Six editors from all over the world explain, "Why I Love This Book and Published It"
Eliot Jones, Midnight Superhero written by Anne Cottringer, illustrated by Alex I. Smith
A picture book text does not come to life without a good illustrator. Katherine believes in developing new creative talent. Publishers love to be inspired by people they are working with. With this particular picture book, Scholastic added the surname name to link with Indiana Jones. producing a book is about collaboration between author, illustrator, editor and designer.

Katherine particularly likes this book, because children need heroes who aren’t obvious heroes as they read about this normal child they can believe they can be a hero too. Usually they only offer a new author a one book deal as they tend to err on the side of caution. A two book deal is exciting but, Anne Cottringer was offered a four book deal. Picture books are not given the same publicity as novels. This book has postcards.

It is a contagious book. The author is a documentary film maker by day and writer by night. The author and illustrator to her knowledge have never met. A little bit of bling goes a long way as children are drawn to it. It is standard at Scholastic to offer the author and illustrator 50/50 split on royalties. The normal print run is a few thousand and then they will print more if needed. When they sign a book up they do so with the belief if could be a bestseller.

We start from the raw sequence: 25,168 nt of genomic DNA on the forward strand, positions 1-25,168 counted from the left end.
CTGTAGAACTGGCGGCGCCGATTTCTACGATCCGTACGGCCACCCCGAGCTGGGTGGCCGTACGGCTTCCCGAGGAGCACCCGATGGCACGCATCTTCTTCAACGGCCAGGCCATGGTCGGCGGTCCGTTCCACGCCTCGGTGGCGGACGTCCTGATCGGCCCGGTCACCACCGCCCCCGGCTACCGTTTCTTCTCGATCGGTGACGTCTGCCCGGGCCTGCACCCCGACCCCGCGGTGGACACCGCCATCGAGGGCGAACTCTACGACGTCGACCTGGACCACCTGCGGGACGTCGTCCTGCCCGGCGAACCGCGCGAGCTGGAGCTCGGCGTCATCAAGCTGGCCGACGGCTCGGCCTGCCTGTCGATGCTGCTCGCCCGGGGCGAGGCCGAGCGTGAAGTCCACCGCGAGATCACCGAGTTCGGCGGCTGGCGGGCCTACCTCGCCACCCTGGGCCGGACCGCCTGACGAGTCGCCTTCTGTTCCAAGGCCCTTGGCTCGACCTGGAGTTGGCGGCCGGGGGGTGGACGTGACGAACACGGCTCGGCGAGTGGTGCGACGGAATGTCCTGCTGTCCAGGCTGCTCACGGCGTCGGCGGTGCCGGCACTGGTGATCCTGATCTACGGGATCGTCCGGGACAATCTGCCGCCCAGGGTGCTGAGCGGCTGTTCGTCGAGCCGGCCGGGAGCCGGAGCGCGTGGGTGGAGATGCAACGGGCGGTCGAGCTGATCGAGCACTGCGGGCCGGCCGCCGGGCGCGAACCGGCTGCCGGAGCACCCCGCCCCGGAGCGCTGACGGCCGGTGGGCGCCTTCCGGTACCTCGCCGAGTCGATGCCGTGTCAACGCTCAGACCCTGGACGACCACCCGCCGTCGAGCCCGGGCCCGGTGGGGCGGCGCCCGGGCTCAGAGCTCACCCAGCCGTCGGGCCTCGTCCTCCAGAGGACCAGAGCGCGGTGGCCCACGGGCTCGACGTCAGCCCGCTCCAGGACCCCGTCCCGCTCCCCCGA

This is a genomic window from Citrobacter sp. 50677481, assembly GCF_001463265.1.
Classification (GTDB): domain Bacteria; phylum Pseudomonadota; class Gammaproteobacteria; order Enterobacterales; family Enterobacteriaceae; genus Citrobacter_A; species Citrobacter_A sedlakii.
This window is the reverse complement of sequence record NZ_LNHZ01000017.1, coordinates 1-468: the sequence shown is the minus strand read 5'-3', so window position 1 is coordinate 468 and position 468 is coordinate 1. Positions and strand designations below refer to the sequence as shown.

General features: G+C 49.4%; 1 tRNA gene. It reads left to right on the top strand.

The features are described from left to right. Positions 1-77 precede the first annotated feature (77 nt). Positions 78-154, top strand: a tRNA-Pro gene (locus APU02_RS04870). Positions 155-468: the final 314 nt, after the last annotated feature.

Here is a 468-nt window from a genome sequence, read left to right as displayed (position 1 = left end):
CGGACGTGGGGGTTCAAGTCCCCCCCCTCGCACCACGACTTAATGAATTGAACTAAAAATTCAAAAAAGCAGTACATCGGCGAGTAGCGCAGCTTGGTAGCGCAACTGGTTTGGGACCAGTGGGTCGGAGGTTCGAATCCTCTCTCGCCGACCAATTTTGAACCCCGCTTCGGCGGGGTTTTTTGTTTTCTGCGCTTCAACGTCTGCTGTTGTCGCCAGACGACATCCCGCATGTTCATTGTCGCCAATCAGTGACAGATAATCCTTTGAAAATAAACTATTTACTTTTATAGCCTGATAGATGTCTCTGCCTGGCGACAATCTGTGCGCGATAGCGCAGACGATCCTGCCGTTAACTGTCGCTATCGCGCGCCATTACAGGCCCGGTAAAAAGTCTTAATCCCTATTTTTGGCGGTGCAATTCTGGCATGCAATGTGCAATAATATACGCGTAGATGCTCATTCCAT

Yolanda LeRoyCharlesbridge US

Sneeze by Alexandra Siy and Dennis Kunkel

A good editor wants to help develop the career of a writer. Sneeze shows the kinds of things that make you sneeze. It is a non-fiction book and presented a unique challenge. The book profiles nine children on a brink of a sneeze. The illustrations have been colourised for effect. The book showcases different reasons for sneezing.

Finding a cover everyone likes is painful and the cover committee is difficult to please and are often not really sure what they like.